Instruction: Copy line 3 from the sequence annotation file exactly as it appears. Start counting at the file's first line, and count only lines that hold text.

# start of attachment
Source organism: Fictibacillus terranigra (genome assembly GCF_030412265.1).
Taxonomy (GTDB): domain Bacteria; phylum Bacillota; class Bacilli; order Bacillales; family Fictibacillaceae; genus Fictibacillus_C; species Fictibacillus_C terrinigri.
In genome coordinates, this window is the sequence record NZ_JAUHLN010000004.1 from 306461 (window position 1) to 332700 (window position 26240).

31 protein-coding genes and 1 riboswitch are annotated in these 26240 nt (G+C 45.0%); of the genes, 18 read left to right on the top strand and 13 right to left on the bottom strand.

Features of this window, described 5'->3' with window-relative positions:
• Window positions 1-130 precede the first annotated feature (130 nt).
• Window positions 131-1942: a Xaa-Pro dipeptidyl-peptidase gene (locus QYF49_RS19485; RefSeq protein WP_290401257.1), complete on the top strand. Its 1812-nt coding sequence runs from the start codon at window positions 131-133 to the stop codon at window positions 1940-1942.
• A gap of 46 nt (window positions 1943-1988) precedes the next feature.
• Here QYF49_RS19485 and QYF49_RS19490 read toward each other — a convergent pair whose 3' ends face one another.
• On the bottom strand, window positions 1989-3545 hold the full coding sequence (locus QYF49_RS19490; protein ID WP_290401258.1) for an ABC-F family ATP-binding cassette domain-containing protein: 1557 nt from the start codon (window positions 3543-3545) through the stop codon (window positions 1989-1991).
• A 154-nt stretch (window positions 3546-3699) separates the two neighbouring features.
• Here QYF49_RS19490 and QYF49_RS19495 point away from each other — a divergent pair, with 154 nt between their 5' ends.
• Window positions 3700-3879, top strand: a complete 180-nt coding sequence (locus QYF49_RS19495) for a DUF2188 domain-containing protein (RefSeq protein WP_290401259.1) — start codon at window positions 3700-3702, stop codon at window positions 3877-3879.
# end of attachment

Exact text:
In genome coordinates, this window is the sequence record NZ_JAUHLN010000004.1 from 306461 (window position 1) to 332700 (window position 26240).